Blame It on the Retiring Baby Boomers
Gearing up for the looming talent shortage … one million and counting.
February 17, 2011
At a recent AICPA Council meeting, futurist David Pearce Snyder warned about the significant drop that we can expect in the entry-level labor pool during the next 15 years, from 15 percent to 12 percent of the working population, a total of one million people. At the same time, due to the skyrocketing costs of college education, the percentage of highly skilled entry-level people is also expected to decline. Of course, this will all occur as the large baby boomer generation moves into retirement, leaving many organizations scrambling not only for succession solutions but also simply for people to fill empty positions. That’s going to add up to intense competition for educated new professionals.
Staffing Crunch Déjà Vu
Remember the years in the middle of the last decade when firms clamored to find and keep talented young people? That trend is coming back. During the recent economic slowdown, firms have turned away from staffing issues as they tightened their belts and as the labor market became less competitive.
The good news is that the economy seems to be slowly recovering. The bad news is that many of the CPA firms with which I consult have told me that some of their all-stars are starting to leave them. These firms have not only cut down on recruiting, but they have also dropped numerous retention efforts, including many of the perks they once used to keep their best people. And these highly qualified professionals, who are well aware that the recession is nearing an end, are beginning to consider other options. In fact, according to preliminary data from the 2011 PCPS Top Talent Survey, two out of three (61%) of young professionals in CPA firms are open to other options beyond their current position.
As firms struggle with emerging staffing problems during still-uncertain economic times, they will find that one of the most cost-effective steps they can take is to teach their team members how to be better managers of people. “Manager” is really just a title in most CPA firms and the people who hold it often receive little training in how to lead and manage their troops. But shouldn’t your team members know how to get the best work out of your people?
Keep in mind, as well, that although women make up a majority of new accounting graduates, many firms still lose female professionals because they choose to have a family and are seen as lacking in commitment to the firm. Some firms have cut their flexible scheduling and similar programs in the recession. Since these programs are virtually free, except possibly for the minimal time involved in administering them, this seems like a short-sighted choice. At the very least, firms should be shoring up their people management muscle and reconsidering inexpensive perks to ensure that they’re ready for the coming battle for talent.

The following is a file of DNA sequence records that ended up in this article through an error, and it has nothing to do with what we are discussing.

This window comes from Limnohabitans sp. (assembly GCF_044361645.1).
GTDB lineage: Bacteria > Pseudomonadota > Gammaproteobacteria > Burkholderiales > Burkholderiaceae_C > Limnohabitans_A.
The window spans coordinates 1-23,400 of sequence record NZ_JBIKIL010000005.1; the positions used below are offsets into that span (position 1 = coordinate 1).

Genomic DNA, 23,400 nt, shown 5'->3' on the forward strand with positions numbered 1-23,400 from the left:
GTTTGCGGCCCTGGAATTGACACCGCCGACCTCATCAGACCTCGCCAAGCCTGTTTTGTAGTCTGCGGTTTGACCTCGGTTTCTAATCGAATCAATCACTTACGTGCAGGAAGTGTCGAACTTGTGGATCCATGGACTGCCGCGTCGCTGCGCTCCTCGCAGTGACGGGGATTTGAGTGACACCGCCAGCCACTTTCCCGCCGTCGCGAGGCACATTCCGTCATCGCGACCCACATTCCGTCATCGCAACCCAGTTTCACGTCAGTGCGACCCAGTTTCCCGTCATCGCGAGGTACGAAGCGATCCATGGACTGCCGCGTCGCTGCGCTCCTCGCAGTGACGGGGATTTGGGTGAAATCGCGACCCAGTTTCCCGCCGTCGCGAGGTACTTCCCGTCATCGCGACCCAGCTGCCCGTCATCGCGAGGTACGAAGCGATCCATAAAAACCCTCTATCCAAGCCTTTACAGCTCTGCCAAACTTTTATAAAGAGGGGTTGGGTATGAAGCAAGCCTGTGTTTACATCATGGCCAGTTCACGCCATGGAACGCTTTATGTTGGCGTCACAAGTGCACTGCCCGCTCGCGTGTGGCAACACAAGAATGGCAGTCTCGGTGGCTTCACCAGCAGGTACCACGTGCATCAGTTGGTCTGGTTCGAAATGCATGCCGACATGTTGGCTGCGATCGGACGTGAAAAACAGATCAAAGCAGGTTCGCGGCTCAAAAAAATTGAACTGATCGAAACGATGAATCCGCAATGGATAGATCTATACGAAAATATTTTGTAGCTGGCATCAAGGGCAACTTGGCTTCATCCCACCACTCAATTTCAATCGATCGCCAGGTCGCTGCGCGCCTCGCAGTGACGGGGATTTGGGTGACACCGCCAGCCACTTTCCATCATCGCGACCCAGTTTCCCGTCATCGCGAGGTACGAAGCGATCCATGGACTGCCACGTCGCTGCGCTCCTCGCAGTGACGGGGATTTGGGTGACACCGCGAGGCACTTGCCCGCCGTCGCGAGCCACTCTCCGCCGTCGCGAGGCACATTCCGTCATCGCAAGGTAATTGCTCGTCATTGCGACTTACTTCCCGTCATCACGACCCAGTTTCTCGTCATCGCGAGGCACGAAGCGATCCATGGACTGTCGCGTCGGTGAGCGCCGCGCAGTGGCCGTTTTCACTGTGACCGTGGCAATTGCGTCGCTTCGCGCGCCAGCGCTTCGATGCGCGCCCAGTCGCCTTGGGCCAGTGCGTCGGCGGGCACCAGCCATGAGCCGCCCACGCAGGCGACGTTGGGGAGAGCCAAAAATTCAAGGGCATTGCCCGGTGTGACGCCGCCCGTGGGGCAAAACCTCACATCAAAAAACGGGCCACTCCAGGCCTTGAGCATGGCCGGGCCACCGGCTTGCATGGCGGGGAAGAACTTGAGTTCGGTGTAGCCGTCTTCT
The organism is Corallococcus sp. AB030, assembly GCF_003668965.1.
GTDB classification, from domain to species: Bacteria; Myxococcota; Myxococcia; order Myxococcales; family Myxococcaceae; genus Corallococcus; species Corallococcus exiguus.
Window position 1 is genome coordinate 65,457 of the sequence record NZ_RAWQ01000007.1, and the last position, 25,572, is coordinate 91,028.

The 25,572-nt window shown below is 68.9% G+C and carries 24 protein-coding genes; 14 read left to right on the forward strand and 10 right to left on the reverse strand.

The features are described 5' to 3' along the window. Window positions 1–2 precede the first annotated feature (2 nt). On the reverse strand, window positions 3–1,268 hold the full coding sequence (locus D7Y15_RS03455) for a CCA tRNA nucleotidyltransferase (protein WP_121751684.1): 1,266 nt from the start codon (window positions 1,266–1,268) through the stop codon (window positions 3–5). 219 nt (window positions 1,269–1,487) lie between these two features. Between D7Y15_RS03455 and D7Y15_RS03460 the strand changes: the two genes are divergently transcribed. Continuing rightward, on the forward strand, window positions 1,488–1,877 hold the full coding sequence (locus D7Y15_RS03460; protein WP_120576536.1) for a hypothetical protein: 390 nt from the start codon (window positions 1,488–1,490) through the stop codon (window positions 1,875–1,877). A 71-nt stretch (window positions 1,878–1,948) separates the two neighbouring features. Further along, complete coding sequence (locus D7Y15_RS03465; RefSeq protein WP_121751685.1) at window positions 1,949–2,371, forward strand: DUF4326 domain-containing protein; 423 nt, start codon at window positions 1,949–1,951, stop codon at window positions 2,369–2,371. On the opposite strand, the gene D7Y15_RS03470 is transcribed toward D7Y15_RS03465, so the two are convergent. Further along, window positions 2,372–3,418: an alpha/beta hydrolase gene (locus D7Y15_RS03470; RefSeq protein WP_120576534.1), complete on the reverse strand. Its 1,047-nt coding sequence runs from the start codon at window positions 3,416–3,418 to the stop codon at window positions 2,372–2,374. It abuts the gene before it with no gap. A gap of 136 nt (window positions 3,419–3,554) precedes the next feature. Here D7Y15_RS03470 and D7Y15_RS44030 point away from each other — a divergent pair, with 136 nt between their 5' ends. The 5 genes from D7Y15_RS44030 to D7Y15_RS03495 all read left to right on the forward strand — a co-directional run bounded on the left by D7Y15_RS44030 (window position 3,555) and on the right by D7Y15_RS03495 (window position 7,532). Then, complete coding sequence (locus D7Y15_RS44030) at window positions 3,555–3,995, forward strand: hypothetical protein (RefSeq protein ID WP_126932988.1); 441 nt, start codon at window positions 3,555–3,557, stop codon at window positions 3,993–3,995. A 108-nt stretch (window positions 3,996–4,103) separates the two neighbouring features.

The PCPS Human Capital Forum Can Help
Whether your firm has a dedicated human resources professional or these duties are handled by someone with separate additional responsibilities, it’s important to arm your “HR person” with the knowledge and tools they need to instill great people management practices in your firm. That’s where the PCPS Human Capital Forum can help. This two-day gathering designed specifically for CPA firm human capital professionals, which will take place March 3 and 4 in Orlando, includes both presentations aimed at informing and inspiring, as well as opportunities for participants to share problems and solutions. Key topics of discussion will include:
If you’re concerned about the coming labor shortage, the Forum is a great place for your HR professional to begin to develop ideas on how to address the problem.
Keep Moving Forward
Firms that don’t craft a strategy to better attract, manage and retain their people will undoubtedly find themselves sliding backwards. Smart CPA firm leaders will take advantage of opportunities like the PCPS Human Capital Forum to expand their people management expertise.
Rita Keller is an award-winning and widely respected voice to CPA firm management. She is president of Keller Advisors, LLC and consults with firms across the country to embrace change, banish complacency and become more profitable.